Date of Degree
Doctor of Nursing Practice (DNP)
Background: Childhood obesity and overweight have increased health burdens on health care systems, and contribute to chronic diseases such as diabetes, heart disease, asthma, and cancer. Childhood obesity is very complex for healthcare providers to manage in primary care settings.
Purpose: To improve childhood overweight and obesity approach and management in a selected primary care practice (Clinic A) in a large east Texas urban community.
Objectives: 1. Increase the percentage of children and adolescents ages 2 to 19 years seen in Clinic A, who received adequate weight management and obesity counseling, to 75%. 2. Increase the number of referrals to the weight management care team and improve the referral process in the patient population ages 2 to 19 years.
Intervention: The quality improvement project was an educational and practice intervention aimed at improving the primary care practice’s obesity management including providers’ provision of obesity guidance to patients and their parents using the Fifteen-Minute Obesity Prevention Protocol (FMOPP).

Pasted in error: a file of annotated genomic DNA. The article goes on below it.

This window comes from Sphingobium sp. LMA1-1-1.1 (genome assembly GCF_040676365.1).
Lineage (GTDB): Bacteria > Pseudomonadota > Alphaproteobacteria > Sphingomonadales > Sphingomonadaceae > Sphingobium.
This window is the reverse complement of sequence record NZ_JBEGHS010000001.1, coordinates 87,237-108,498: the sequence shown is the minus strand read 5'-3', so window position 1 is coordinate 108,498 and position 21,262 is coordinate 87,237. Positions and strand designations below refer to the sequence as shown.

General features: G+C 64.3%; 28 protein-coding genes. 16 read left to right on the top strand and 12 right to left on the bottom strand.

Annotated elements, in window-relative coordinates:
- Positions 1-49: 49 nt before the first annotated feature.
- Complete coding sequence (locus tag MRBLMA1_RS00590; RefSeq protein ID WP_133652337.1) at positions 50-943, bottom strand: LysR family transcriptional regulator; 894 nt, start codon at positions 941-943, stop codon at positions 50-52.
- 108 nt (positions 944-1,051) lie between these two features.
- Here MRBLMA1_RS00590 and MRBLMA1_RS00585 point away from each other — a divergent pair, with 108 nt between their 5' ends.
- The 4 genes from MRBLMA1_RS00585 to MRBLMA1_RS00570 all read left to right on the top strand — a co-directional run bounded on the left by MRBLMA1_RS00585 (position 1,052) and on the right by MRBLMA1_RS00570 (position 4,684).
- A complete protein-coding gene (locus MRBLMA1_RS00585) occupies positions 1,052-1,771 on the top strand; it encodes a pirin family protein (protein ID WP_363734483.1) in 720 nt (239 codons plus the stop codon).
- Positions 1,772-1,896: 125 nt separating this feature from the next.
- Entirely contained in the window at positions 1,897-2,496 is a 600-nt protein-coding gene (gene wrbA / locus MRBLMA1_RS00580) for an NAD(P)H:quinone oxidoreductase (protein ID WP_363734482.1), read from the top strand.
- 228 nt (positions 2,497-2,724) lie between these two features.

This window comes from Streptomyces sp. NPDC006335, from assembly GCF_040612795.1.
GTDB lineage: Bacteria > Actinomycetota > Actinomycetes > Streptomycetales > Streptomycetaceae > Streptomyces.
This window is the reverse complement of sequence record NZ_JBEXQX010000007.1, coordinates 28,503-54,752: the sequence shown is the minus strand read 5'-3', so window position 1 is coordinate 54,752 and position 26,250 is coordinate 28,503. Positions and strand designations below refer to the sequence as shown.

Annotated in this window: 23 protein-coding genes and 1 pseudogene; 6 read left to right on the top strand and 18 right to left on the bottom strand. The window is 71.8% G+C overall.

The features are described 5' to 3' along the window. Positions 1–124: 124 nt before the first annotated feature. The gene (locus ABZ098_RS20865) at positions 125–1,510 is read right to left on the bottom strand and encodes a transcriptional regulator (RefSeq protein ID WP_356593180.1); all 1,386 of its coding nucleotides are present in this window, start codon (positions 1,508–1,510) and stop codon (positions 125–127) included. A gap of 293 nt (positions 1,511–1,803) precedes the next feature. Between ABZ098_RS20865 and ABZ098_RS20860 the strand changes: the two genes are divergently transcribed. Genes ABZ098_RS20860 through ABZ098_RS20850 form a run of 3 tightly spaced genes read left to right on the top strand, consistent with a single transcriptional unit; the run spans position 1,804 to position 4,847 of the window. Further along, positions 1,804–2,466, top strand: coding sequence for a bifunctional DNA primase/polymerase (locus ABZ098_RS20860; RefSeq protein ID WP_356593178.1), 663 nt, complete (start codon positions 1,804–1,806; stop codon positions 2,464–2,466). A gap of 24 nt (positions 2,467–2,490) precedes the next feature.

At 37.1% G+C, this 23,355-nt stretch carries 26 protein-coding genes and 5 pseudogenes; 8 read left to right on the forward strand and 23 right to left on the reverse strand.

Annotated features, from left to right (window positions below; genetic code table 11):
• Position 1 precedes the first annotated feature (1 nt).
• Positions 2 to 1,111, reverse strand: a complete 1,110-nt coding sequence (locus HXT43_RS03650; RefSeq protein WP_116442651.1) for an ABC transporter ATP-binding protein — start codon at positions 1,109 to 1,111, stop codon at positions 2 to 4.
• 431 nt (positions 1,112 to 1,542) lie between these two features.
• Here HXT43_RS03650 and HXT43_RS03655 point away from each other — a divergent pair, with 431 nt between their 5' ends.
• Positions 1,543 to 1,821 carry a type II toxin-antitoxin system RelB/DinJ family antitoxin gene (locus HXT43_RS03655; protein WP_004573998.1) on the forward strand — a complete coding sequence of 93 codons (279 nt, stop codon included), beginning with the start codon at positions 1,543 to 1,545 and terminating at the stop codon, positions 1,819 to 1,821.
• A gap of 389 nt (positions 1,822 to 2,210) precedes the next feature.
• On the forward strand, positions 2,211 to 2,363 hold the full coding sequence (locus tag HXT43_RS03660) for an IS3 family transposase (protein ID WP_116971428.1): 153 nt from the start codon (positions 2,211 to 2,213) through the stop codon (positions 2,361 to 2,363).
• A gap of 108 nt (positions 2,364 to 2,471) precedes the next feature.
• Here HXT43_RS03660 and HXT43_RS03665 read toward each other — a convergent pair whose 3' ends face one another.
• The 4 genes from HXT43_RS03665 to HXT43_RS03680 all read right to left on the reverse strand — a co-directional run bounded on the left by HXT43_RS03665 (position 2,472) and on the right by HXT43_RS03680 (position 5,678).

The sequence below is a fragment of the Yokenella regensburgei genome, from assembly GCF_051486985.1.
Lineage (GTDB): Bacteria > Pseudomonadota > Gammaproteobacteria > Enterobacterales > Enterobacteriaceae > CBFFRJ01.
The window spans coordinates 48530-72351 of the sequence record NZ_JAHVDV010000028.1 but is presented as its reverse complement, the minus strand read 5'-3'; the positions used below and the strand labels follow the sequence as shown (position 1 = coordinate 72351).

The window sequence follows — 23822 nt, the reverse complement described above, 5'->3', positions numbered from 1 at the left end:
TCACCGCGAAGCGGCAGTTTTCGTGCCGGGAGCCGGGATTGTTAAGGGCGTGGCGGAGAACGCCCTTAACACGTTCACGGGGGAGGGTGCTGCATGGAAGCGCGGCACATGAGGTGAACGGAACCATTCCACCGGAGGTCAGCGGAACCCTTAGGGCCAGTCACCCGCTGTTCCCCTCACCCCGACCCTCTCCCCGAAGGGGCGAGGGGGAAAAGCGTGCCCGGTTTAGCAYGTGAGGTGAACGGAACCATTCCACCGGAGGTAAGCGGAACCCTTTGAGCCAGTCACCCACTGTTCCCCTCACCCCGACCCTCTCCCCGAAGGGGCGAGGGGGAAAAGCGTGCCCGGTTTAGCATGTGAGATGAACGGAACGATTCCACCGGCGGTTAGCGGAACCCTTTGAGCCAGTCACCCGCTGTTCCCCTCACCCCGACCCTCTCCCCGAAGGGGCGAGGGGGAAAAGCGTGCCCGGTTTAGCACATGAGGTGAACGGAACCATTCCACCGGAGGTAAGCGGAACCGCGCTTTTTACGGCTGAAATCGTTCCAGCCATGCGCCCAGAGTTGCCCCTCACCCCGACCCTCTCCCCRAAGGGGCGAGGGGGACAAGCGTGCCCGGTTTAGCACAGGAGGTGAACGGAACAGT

Results: Objective 1, post-intervention, 90% of 20 pediatric children with BMIs over the 85th percentile had obtained adequate weight management and obesity. Objective 2, post-intervention, the rate increased dramatically such that 75% of children with BMIs over the 85th percentile received referrals to Texas Children’s Hospital.
Implications for practice/Conclusion: The FMOPP was effective and worked for Clinic A patients. The initiatives should be validated and then implemented in all pediatric practices. Continuing to reinforce the approaches used in this project would benefit a community where obesity is an epidemic.
Nnajiofor, Linda, "Managing Childhood Obesity in a Primary Care Clinic" (2019). Doctor of Nursing Practice. 66.
Family Practice Nursing Commons, Pediatric Nursing Commons, Public Health and Community Nursing Commons